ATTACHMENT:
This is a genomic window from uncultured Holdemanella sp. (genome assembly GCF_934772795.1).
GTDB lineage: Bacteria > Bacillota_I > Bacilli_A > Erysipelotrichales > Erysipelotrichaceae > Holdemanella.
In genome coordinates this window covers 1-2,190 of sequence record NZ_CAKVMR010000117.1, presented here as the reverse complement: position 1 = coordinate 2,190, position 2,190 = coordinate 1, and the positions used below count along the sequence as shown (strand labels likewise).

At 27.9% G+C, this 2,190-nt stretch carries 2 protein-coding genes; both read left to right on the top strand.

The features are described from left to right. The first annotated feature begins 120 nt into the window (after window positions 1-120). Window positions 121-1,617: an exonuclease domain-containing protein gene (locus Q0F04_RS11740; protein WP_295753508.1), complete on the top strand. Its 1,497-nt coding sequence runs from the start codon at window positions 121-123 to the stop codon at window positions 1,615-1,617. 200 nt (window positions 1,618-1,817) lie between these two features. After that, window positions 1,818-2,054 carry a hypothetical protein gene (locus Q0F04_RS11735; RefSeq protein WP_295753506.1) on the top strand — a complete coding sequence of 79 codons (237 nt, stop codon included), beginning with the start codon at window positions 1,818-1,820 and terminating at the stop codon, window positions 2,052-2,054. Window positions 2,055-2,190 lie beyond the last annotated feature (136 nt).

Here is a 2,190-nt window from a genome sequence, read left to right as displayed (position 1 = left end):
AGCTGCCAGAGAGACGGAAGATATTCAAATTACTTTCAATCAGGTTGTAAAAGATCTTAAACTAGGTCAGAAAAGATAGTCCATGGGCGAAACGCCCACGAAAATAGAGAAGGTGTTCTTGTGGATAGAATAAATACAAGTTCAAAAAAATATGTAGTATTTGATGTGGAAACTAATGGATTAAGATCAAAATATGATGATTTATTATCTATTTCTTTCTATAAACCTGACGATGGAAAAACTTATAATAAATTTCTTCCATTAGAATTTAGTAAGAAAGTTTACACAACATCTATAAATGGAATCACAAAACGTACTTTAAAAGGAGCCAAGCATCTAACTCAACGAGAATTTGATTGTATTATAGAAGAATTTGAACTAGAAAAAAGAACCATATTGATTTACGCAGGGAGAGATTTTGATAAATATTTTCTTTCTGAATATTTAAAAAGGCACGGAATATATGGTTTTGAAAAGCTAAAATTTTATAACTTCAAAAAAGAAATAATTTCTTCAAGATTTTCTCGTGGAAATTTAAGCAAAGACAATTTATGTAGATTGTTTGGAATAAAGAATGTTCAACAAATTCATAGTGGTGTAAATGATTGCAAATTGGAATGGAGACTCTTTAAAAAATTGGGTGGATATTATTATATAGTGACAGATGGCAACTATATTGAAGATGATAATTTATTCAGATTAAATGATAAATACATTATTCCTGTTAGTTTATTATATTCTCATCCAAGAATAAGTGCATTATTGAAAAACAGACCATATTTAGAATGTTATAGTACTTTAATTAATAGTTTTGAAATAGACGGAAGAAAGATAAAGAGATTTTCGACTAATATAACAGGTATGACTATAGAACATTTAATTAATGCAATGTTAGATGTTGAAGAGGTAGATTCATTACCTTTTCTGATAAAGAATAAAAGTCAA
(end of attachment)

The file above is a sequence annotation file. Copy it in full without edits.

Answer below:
This is a genomic window from uncultured Holdemanella sp. (genome assembly GCF_934772795.1).
GTDB lineage: Bacteria > Bacillota_I > Bacilli_A > Erysipelotrichales > Erysipelotrichaceae > Holdemanella.
In genome coordinates this window covers 1-2,190 of sequence record NZ_CAKVMR010000117.1, presented here as the reverse complement: position 1 = coordinate 2,190, position 2,190 = coordinate 1, and the positions used below count along the sequence as shown (strand labels likewise).

At 27.9% G+C, this 2,190-nt stretch carries 2 protein-coding genes; both read left to right on the top strand.

The features are described from left to right. The first annotated feature begins 120 nt into the window (after window positions 1-120). Window positions 121-1,617: an exonuclease domain-containing protein gene (locus Q0F04_RS11740; protein WP_295753508.1), complete on the top strand. Its 1,497-nt coding sequence runs from the start codon at window positions 121-123 to the stop codon at window positions 1,615-1,617. 200 nt (window positions 1,618-1,817) lie between these two features. After that, window positions 1,818-2,054 carry a hypothetical protein gene (locus Q0F04_RS11735; RefSeq protein WP_295753506.1) on the top strand — a complete coding sequence of 79 codons (237 nt, stop codon included), beginning with the start codon at window positions 1,818-1,820 and terminating at the stop codon, window positions 2,052-2,054. Window positions 2,055-2,190 lie beyond the last annotated feature (136 nt).

Here is a 2,190-nt window from a genome sequence, read left to right as displayed (position 1 = left end):
AGCTGCCAGAGAGACGGAAGATATTCAAATTACTTTCAATCAGGTTGTAAAAGATCTTAAACTAGGTCAGAAAAGATAGTCCATGGGCGAAACGCCCACGAAAATAGAGAAGGTGTTCTTGTGGATAGAATAAATACAAGTTCAAAAAAATATGTAGTATTTGATGTGGAAACTAATGGATTAAGATCAAAATATGATGATTTATTATCTATTTCTTTCTATAAACCTGACGATGGAAAAACTTATAATAAATTTCTTCCATTAGAATTTAGTAAGAAAGTTTACACAACATCTATAAATGGAATCACAAAACGTACTTTAAAAGGAGCCAAGCATCTAACTCAACGAGAATTTGATTGTATTATAGAAGAATTTGAACTAGAAAAAAGAACCATATTGATTTACGCAGGGAGAGATTTTGATAAATATTTTCTTTCTGAATATTTAAAAAGGCACGGAATATATGGTTTTGAAAAGCTAAAATTTTATAACTTCAAAAAAGAAATAATTTCTTCAAGATTTTCTCGTGGAAATTTAAGCAAAGACAATTTATGTAGATTGTTTGGAATAAAGAATGTTCAACAAATTCATAGTGGTGTAAATGATTGCAAATTGGAATGGAGACTCTTTAAAAAATTGGGTGGATATTATTATATAGTGACAGATGGCAACTATATTGAAGATGATAATTTATTCAGATTAAATGATAAATACATTATTCCTGTTAGTTTATTATATTCTCATCCAAGAATAAGTGCATTATTGAAAAACAGACCATATTTAGAATGTTATAGTACTTTAATTAATAGTTTTGAAATAGACGGAAGAAAGATAAAGAGATTTTCGACTAATATAACAGGTATGACTATAGAACATTTAATTAATGCAATGTTAGATGTTGAAGAGGTAGATTCATTACCTTTTCTGATAAAGAATAAAAGTCAA